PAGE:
Merck awards miniaturised NMR spectroscopy concept

Merck Pty Ltd

Friday, 19 April, 2019

Merck awards miniaturised NMR spectroscopy concept

Science and technology company Merck last month announced the winner of its Next Game-Changing Technology prize, created as part of the company’s 350 Research Challenges initiative. Dr Liam Hall, of the University of Melbourne, won for his concept ‘Time-dependent in situ NMR spectroscopy, based on Nitrogen-Vacancy Defects in Diamonds’.

Merck’s Innovation Center, located at the company’s headquarters in Germany, awards the Next Game-Changing Technology prize to technologies with the potential to disrupt and fundamentally change the healthcare, life science or performance materials markets. The challenge was initiated by Merck’s Innovation and Entrepreneurship Incubator, organised within the context of the company’s 350th anniversary celebrations.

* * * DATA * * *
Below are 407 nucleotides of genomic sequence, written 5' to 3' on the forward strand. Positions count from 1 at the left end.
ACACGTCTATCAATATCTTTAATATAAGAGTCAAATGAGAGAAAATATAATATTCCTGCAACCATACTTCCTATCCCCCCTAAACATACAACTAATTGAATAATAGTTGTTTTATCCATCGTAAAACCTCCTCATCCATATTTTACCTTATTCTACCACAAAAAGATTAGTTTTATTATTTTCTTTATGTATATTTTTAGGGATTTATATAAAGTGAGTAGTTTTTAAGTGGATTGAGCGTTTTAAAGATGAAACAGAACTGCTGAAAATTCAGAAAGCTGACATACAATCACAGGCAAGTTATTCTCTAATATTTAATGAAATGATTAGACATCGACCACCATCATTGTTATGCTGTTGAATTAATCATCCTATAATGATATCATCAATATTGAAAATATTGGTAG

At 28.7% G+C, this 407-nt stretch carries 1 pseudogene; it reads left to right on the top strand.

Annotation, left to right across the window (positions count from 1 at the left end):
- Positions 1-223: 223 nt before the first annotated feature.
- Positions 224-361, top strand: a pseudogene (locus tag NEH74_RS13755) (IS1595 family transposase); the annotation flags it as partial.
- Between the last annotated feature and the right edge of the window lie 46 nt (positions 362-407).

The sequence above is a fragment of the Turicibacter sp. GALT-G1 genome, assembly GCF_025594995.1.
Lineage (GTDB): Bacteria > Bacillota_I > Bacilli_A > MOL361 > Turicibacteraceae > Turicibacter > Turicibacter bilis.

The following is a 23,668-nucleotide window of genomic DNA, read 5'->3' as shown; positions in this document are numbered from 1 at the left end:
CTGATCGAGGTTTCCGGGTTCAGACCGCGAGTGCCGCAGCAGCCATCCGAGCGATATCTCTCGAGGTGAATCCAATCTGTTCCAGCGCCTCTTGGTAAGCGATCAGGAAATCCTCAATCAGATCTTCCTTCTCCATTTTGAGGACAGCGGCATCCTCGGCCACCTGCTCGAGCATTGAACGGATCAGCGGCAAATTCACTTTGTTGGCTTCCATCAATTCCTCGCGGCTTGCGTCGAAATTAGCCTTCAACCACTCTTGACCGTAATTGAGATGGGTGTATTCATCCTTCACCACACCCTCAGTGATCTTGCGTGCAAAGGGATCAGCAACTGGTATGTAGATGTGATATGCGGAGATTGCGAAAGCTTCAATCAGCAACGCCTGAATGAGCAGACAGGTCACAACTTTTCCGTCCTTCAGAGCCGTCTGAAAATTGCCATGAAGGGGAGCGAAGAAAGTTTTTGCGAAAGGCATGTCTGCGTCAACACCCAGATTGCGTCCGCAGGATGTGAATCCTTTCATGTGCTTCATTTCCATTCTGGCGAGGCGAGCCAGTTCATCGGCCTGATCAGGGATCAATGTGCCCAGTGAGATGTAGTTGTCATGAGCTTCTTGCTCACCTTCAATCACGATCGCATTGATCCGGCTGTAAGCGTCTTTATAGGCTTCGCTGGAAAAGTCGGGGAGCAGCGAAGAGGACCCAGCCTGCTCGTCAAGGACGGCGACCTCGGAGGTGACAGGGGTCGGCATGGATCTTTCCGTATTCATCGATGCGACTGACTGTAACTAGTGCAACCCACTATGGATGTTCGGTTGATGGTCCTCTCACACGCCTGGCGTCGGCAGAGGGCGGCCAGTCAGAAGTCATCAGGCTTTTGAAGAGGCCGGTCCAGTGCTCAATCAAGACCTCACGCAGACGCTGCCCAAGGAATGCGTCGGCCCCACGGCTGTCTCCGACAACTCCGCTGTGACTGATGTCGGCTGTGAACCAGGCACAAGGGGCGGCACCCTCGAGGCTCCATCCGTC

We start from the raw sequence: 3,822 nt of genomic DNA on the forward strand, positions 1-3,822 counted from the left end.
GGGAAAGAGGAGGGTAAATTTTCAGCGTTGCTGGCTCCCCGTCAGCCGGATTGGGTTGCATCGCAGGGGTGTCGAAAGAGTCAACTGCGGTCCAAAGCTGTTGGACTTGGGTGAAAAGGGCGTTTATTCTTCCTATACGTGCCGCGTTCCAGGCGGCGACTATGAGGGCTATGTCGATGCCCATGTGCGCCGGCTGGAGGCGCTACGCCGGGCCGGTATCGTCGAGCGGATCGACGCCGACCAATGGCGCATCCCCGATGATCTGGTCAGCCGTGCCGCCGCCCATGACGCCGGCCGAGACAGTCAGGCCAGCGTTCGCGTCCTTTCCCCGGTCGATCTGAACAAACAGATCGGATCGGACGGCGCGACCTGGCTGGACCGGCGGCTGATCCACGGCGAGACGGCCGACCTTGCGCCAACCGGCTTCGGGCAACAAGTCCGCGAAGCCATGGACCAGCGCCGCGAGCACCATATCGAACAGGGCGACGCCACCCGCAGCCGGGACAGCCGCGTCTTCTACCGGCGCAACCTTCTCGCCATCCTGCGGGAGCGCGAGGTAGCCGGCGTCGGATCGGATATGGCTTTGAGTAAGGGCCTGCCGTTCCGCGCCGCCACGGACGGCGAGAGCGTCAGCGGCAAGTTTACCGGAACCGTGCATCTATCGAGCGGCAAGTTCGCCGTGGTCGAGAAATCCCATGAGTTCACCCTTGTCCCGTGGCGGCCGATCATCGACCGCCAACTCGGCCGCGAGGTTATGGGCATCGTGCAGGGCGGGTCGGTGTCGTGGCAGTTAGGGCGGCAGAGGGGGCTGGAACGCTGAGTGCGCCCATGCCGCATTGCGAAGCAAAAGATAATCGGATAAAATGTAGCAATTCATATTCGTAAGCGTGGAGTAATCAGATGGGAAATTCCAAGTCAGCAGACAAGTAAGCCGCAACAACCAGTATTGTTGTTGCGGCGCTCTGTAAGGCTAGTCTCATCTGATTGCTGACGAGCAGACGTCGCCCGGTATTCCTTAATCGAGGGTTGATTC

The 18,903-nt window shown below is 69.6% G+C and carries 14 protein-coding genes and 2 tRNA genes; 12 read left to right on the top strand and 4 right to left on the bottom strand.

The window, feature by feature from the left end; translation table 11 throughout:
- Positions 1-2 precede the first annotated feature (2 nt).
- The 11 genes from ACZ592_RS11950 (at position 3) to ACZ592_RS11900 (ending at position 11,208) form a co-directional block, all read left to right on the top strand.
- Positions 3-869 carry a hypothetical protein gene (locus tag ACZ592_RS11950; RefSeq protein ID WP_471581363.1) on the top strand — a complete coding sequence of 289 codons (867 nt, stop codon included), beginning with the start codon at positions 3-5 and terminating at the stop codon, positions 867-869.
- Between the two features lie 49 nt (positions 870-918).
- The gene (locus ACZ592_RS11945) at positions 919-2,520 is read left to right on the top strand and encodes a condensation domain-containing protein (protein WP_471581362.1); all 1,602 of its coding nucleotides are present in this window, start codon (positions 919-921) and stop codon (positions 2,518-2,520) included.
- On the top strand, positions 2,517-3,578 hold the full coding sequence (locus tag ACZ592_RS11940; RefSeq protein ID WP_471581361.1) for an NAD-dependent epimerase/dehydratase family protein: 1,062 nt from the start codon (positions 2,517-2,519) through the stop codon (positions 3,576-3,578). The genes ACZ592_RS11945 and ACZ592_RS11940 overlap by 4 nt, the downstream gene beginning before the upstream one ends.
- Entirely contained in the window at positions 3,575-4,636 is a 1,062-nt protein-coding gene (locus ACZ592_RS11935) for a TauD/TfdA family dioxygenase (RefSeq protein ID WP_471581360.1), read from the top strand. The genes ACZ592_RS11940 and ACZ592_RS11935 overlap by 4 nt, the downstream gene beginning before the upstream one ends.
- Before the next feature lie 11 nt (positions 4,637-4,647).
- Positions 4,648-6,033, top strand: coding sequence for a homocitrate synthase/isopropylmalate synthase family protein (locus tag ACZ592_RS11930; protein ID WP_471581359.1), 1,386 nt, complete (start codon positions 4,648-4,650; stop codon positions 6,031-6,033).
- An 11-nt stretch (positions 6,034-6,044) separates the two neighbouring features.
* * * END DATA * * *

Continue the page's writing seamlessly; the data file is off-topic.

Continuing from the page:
Dr Hall’s concept addresses the challenge of in situ monitoring of chemical composition in microscopic reaction systems on timescales previously inaccessible to nuclear magnetic resonance techniques. Time-dependent monitoring of NMR signatures associated with short-lived intermediate species will provide a new window into the relevant processes of reaction mixtures and nano-assembly systems. This research has the potential to revolutionise our understanding of many chemical reaction mechanisms and pathways, and thus promises to catalyse further research in synthetic chemistry and biochemical fields.

Dr Hall’s concept convinced the judges because of the way it complements projects already running within Merck’s Innovation Center, and the future relevance of the field for Merck. While Merck employees at the Innovation Center are already working on a solution for X-ray crystallography without the need for crystallisation, Dr Hall’s work concentrates on NMR using diamond-based detector devices, which is aimed at enabling the investigation of individual cells.

“Dr Liam Hall has shown a series of developments in NMR, a workhorse in chemical structural analytics as well as non-invasive medical imaging techniques, which are leading to enhanced sensitivity and miniaturisation of this key technology,” said prize sponsor Christoph Huels, Head of Technology Foresight & Scouting at Merck’s Innovation Center. “We consider this concept as a breakthrough in the well-established NMR spectroscopy technique and congratulate him on his success.”

Image credit: ©

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